Harsh economic realities in Russia, which the global community slammed with sanctions after its invasion of Ukraine, will make such lavish promises hard to keep.

For example, Moscow was due Wednesday to pay $117 million on two dollar-denominated bonds -- the first interest payment that has fallen due since it was largely shut out of the Western financial system. Failure to make that payment would mark Russia's first default since 1998.

In another sign of rippling hardship, the Russian central bank Monday said it would suspend its gold purchases from banks, starting Tuesday, in order to let individuals have priority in buying gold.

It is unlikely that Russia will be able to keep paying Syrian mercenaries given the impact of sanctions and their consequences, observers said.

Syrians for Truth and Justice executive director Bassam al-Ahmad said his organisation receives field reports from activists on the ground.

According to the reports, he said, Syrian "recruitment offices that previously recruited fighters for Libya were given permission to register and compile lists of potential recruits and fighters with high combat experience".

Experience in urban warfare is particularly sought after, he said.

Most of the names on the lists are men who have fought under the supervision of Russian officers and with the Syrian army's 25th Division, al-Ahmad said.

According to one man who signed up, he said, recruitment offices in Syria are compiling lists of names "to submit to the Russian forces present in Syria for approval before they join the Russian army in its war on Ukraine".

Recruits who gave testimony to Syrians for Justice and Truth were not informed of what they would receive in terms of financial compensation, he said.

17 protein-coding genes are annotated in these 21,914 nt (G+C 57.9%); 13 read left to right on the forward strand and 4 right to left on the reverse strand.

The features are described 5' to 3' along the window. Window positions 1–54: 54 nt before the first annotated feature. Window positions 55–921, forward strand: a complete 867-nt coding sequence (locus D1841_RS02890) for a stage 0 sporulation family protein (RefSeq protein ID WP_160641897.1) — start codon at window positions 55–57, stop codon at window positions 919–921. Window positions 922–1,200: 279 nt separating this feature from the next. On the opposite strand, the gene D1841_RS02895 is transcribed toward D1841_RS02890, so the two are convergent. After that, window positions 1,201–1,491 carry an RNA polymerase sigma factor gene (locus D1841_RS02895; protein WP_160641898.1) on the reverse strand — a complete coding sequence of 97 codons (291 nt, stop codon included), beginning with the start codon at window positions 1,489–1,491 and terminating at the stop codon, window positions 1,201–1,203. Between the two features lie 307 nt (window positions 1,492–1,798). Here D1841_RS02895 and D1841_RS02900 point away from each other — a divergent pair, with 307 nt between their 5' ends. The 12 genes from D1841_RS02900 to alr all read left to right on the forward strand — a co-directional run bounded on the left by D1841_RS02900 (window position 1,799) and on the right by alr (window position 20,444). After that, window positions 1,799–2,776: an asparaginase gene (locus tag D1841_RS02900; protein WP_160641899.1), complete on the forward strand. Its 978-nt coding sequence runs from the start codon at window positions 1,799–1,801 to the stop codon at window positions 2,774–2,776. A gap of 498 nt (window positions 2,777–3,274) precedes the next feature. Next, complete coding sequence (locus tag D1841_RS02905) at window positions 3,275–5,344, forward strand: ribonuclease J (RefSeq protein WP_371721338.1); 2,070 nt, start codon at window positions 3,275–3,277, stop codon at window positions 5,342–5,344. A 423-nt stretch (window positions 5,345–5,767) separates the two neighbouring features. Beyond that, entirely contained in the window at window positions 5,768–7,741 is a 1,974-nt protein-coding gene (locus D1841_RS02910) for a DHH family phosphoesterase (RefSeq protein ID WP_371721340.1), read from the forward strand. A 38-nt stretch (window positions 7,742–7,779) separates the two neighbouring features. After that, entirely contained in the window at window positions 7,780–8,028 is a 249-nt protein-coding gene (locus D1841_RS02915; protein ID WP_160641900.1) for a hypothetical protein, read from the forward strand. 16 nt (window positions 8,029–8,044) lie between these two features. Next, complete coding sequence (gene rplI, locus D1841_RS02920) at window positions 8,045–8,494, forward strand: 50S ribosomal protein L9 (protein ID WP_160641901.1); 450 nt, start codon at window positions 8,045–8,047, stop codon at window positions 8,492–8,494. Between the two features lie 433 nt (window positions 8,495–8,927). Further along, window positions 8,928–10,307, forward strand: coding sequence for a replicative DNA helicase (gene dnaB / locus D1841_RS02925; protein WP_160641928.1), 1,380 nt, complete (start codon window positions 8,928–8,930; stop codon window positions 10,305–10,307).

Exploiting hardships

The Russian recruitment of Syrian fighters for its Ukraine offensive "began in early January before the outbreak of the war", according to Turki Mustafa, a Syrian opposition researcher from Idlib.

But the turnout has been "weak", he told Al-Mashareq, and does not measure up to the expectations of the Russians and their Syrian agents.

He noted that recruitment is being handled by offices in regime-controlled areas opened by the Russians in 2020 to recruit mercenaries for Libya.

Al-Awda, the 8th Brigade commander, is spearheading the recruitment effort in southern Syria, Mustafa said, recruiting fighters from Daraa, Busra al-Sham and Sweida in co-ordination with other regime-sponsored militias.

The Damascus area has "the top recruitment offices", he said, followed by those on the Syrian coast, where registration figures are "negligible".

"The Aleppo offices are seeing some recruitment activity," he added, with al-Hasakeh recruitment offices also seeing "acceptable" activity.

"The regime's shabiha [militias] and regime-affiliated warlords are actively urging youth to fight in the ranks of the Russian army, while the mayors of towns and neighbourhoods are playing a major role," Mustafa added.

Russia's recruitment of Syrian mercenaries is just one more example of "Russia and its Syrian allies exploiting the economic hardships that the Syrian youth in the regime's areas are experiencing," he said.

Palmyra News Network director Mohammed Hassan al-Ayed told Al-Mashareq that Russia is "withdrawing its army, fighters, elite military commanders and its foreign Wagner militias [from Syria] to fight in Ukraine".

They are being replaced by local militias allied with the Russians, he said.

Al-Ayed noted the recent "arrival of a number of 8th Brigade commanders in Palmyra on a reconnaissance mission to identify strategic areas, perhaps to position themselves in the city and its countryside, on Russian orders".